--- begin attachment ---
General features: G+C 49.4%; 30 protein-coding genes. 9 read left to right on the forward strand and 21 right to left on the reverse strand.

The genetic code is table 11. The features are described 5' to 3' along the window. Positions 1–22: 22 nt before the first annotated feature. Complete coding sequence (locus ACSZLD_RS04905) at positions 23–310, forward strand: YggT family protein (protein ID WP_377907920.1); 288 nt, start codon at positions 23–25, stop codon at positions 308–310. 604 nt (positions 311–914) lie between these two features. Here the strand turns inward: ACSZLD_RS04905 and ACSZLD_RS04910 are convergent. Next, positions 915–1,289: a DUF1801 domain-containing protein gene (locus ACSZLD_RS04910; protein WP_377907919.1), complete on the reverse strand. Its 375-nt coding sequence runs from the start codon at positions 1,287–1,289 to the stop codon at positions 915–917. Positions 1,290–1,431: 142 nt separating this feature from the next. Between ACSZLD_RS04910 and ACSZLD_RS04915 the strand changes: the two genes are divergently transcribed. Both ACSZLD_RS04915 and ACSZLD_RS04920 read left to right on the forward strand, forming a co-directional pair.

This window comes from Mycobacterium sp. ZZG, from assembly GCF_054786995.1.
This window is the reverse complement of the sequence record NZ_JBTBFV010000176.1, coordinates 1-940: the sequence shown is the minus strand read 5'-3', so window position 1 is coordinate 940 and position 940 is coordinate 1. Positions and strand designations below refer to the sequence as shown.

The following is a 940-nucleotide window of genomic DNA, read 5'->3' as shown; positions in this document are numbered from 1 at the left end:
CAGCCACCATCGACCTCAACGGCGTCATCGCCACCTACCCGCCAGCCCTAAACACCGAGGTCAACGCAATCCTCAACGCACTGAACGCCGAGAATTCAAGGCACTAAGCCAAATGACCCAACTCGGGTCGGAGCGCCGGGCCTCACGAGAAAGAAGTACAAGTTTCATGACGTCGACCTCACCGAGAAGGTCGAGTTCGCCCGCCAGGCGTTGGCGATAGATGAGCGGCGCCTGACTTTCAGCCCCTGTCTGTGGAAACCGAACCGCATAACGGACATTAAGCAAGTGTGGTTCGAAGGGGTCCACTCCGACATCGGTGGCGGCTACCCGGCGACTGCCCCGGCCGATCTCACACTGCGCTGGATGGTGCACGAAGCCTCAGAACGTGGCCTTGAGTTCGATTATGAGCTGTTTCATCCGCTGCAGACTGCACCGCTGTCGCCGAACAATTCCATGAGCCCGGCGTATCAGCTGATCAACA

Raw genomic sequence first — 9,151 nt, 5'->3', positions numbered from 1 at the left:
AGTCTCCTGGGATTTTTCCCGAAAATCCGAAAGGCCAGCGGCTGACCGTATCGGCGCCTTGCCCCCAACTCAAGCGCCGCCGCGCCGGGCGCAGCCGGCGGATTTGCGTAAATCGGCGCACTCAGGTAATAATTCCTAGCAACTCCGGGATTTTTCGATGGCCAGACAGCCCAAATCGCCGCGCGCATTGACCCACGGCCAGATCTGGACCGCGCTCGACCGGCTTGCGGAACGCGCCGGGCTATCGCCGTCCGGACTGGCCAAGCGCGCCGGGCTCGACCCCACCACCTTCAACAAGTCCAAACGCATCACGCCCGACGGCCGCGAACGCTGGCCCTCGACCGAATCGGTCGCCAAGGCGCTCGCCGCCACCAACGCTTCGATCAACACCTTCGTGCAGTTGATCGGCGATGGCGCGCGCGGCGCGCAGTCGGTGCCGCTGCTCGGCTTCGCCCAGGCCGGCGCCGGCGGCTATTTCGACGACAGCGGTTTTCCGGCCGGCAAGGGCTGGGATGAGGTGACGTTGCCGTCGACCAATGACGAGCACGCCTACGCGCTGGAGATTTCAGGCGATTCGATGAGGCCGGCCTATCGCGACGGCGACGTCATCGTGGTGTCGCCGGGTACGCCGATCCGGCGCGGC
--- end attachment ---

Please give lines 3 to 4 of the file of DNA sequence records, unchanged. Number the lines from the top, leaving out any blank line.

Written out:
This window comes from Mycobacterium sp. ZZG, from assembly GCF_054786995.1.
This window is the reverse complement of the sequence record NZ_JBTBFV010000176.1, coordinates 1-940: the sequence shown is the minus strand read 5'-3', so window position 1 is coordinate 940 and position 940 is coordinate 1. Positions and strand designations below refer to the sequence as shown.